Anne Boyd | At The Rising of the Sun (2001)
One of Australia’s most distinguished and best-loved composers, Anne Boyd celebrates her 75th birthday in 2021. Much of her rich and varied output is spiritual and meditative in nature and draws heavily on East-Asian musical traditions, especially those of Japan and Indonesia. Composed in 2001, this luminous 10-minute orchestral work begins with blazing brass fanfares before tracing one long, inexorable journey that takes in everything from hushed meditative textures to awe-inspiring sonic vistas.
Tansy Davies | Tilting (2005)
Tilting is a deliciously gritty orchestra work, which typifies the quirky rhythms and extreme instrumental colours of Tansy Davies’ style. Across its 7-minute canvas, it takes the audience through a determined, almost menacing landscape of large, spiky gestures and awkward, fragmented melody. Davies draws inspiration from the architect Zaha Hadid and replicates the contorted shapes of her designs by twisting and splitting a French Touvère song so that it appears differently in each instance. Commissioned by the London Symphony Orchestra, the work has since been performed in Zagreb at the ISCM World Music Days, by three other UK orchestras, and by the Tokyo Symphony Orchestra.
Jonathan Harvey | Body Mandala (2006)
Inspired by Buddist purification rituals that Harvey witnessed when travelling in Tibet, this arresting 13-minute work was one of a clutch of late orchestral masterpieces he wrote for the BBC Scottish Symphony Orchestra and Ilan Volkov. The distinctive low horns, tungchens, and the magnificently raucous 4-note oboes, gelings, are imitated in earthy, visceral textures, while wild, jazzy outbursts in the woodwind provide contrast.
David Matthews | New Fire (2018)
Inspired by the new fire kindled at the start of the Easter Saturday, service this lyrical 6-minute work for orchestra begins in hushed darkness with muted strings. As the piece develops, solo cello then later violins into a plainsong melody as points of light begin to appear in glockenspiel, crotales, piano, harp and then high woodwind; they gradually proliferate, until the trumpets enter with the three rising notes of the plainsong. New Fire culminates in what David Matthews describes as ‘a triumphant celebration of light’.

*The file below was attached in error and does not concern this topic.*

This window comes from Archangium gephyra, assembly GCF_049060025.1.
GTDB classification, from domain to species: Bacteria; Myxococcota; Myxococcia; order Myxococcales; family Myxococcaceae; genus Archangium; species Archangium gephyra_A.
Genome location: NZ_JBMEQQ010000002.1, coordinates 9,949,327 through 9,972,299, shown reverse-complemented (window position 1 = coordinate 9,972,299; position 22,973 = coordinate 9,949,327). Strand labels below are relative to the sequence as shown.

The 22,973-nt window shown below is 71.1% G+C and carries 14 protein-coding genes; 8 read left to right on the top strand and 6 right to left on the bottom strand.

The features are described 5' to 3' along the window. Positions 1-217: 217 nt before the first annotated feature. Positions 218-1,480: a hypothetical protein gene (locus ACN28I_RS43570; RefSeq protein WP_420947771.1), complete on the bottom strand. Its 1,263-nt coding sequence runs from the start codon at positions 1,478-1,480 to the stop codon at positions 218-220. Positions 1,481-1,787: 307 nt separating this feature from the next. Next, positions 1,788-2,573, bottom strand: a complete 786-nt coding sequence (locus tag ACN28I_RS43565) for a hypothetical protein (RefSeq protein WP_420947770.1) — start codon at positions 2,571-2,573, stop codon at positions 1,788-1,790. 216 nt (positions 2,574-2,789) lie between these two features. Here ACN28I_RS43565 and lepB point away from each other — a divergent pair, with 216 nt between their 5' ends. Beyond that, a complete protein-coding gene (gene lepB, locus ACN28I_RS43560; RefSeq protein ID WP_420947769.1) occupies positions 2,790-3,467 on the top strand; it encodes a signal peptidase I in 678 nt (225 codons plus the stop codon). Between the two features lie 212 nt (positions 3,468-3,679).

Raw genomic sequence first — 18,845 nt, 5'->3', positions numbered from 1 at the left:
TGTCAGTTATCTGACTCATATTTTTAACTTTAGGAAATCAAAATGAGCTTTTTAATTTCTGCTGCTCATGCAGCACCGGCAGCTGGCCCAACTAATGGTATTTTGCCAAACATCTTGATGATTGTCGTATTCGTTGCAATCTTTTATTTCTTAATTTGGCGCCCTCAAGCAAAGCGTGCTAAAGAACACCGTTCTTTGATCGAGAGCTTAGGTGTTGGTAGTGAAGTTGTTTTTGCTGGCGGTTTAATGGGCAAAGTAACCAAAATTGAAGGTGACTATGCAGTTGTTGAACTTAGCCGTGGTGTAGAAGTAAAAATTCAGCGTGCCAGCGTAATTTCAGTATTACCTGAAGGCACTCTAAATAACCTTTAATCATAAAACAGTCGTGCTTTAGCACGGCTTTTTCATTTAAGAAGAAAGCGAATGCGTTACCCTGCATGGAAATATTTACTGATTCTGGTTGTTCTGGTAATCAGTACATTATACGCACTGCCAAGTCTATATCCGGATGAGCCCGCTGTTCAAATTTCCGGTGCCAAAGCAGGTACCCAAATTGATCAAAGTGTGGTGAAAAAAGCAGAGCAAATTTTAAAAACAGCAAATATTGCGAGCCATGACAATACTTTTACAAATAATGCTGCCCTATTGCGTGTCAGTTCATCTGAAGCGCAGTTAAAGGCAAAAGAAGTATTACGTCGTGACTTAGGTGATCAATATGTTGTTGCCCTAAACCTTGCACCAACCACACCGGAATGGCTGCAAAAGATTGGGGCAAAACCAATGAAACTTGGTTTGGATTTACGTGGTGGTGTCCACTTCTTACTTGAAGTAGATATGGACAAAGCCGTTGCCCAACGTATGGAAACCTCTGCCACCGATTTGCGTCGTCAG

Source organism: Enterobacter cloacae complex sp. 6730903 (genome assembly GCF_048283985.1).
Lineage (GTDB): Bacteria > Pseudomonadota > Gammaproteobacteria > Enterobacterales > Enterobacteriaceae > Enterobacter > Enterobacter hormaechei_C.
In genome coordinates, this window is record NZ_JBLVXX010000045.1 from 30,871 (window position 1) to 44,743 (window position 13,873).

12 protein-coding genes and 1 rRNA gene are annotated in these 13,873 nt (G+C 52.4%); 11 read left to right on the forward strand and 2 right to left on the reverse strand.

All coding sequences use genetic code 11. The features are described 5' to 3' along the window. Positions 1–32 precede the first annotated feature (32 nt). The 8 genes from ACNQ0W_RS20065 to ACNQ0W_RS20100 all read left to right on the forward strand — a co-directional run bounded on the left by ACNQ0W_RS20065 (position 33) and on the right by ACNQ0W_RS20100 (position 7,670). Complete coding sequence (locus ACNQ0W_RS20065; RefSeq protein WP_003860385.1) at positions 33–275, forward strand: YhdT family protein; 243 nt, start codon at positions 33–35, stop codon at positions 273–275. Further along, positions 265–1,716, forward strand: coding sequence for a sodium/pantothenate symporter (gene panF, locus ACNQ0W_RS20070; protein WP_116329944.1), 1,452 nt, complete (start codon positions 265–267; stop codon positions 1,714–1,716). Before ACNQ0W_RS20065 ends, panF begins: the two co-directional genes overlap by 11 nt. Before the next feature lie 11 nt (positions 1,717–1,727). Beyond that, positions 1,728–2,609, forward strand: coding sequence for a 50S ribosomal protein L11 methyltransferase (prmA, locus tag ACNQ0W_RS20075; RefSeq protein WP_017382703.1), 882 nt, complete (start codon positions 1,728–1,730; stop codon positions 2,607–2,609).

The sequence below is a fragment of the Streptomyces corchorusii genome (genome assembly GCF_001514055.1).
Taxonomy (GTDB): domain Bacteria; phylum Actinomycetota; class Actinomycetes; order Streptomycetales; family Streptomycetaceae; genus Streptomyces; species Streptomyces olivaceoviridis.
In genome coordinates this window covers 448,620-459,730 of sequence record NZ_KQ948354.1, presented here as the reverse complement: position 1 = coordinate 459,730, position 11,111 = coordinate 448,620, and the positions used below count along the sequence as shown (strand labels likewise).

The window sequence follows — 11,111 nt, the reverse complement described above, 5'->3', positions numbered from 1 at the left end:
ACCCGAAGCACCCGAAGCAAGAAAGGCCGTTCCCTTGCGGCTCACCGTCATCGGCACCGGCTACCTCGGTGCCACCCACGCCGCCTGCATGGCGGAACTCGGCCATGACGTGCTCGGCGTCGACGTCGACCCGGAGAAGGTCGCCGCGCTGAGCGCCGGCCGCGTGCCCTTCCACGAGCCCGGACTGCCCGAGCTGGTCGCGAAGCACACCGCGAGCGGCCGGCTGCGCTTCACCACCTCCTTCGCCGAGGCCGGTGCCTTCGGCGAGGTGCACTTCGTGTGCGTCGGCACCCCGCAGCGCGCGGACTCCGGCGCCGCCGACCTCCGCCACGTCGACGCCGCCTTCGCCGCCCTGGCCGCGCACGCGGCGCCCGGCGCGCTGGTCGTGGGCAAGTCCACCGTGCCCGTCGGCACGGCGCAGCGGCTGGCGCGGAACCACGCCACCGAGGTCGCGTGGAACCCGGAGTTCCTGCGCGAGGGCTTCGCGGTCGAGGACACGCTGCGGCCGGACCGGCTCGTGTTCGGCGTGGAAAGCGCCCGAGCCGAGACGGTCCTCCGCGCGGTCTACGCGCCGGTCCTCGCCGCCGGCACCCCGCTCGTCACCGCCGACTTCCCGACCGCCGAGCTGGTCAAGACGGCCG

Anna Meredith | Fringeflower (2006)
The overlapping, floating thematic material of this 5-minute chamber orchestra work is light and colourful with a quirky, bluntly obtrusive, feel to it. Meredith gleaned her inspiration from a Charles Rennie Mackintosh watercolour, ‘Butterfly Flower’, and the link is clear: stems and petals in inoffensive colours lie atop one another with no concern with how they might interact. It has a carefree, dreamlike quality to it, which Meredith has astutely carried over into her music.
As with the flowers, each instrument type has a clearly defined and individual character. They present their themes with very little commonality, or reaction, yielding a music of multiple discrete layers. Meredith maintains the drive of the piece not by altering harmony or development, but by changing the density, position and frequency of the instruments’ statements, like pushing drawings around on layers of tracing paper.
Martin Suckling | Release (2013)
A thrilling 12-minute concert opener premiered by Ilan Volkov and the BBC Scottish Symphony Orchestra, Release unfolds as a vivid drama covering a dizzying range of emotions and a vast orchestral canvas. Loud common-chord strikes by the whole orchestra leave behind a trace of microtonal clusters, which eventually blossom into rich, resonant harmonies; a viola and cor anglais melody gradually expands to fill the available space; and chaotic, dense harmonic exhalations which gradually coalesce into simple pulses. In the uppermost register of the violins, a song begins to emerge.